Whatever your feelings are on the recent kerfuffle spurred by Turner's Aqua Teen promotion in Boston, you have to admit that flashing signs is probably the worst idea a terrorist could come up with. I mean, it might attract attention, but it's not exactly boss, ya know? Although, it would be nice to live in a world where the only acts of "terrorism" were completely innocuous: they make flashy signs, we retaliate with skywriting over Afghanistan that reads, "Osama has poopy pants." We could hire kindergartners to head our counter-terrorism efforts, leading us into the great I Know You Are But What Am I? Insult War of 2012. My god, it would be beautiful.
Anyway, College Humor has an idea of how this whole mess in Boston got started. I think they might be onto something. Check out the video below.
(S02E08) Well that certainly didn't disappoint. Definitely a fitting end to what I think was the best mini-series that aired this year. I think it's pretty lousy that Sleeper Cell wasn't nominated for best mini-series in this year's Golden Globes (it was last year), but at least Michael Ealy got a nod for best actor. Although I am a little torn because Andre Braugher was spectacular in Thief and I loved that show too. But I think Ealy may have the edge because this finale was just phenomenal in every sense of the word.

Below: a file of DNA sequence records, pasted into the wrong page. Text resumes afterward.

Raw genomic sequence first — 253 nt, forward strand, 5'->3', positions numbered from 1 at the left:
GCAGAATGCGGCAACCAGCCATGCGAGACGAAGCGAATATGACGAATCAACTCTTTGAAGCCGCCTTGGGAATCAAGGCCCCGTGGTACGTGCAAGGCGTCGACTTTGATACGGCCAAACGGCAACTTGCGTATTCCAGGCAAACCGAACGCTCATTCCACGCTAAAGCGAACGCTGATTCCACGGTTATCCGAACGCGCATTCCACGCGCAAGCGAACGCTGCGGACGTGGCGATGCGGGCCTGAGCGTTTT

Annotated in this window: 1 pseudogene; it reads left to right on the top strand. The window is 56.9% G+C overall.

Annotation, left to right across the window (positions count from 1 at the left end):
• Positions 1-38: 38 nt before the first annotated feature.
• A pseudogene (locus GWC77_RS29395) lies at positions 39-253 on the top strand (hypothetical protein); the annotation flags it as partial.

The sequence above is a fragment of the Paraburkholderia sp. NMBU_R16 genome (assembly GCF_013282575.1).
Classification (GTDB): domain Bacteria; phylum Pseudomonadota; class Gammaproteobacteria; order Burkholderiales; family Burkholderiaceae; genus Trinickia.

The story/investigation was so complicated that we only got to see hints of Dep. Chief Johnson's unusual personality. I enjoyed the little tidbits in the first hour that showed her restless at her house as she waited for the investigation to conclude about the shooting in her murder room. Like you would imagine, she attempted gardening, but appeared to have killed all the plants. And she tried to go for a jog but ended up at the pastry shop "that I hate!" down the street.
This pilot order follows a similar order by Fox for a series called NSA Innocent, about a typical citizen who finds himself caught up in the world of espionage.
(S04E05) Maybe I have some kind of chemical imbalance, or I just wasn't in a comedy kind of mood, but I didn't think this episode was that great. Normally I love this show, but this episode just kind of left me cold.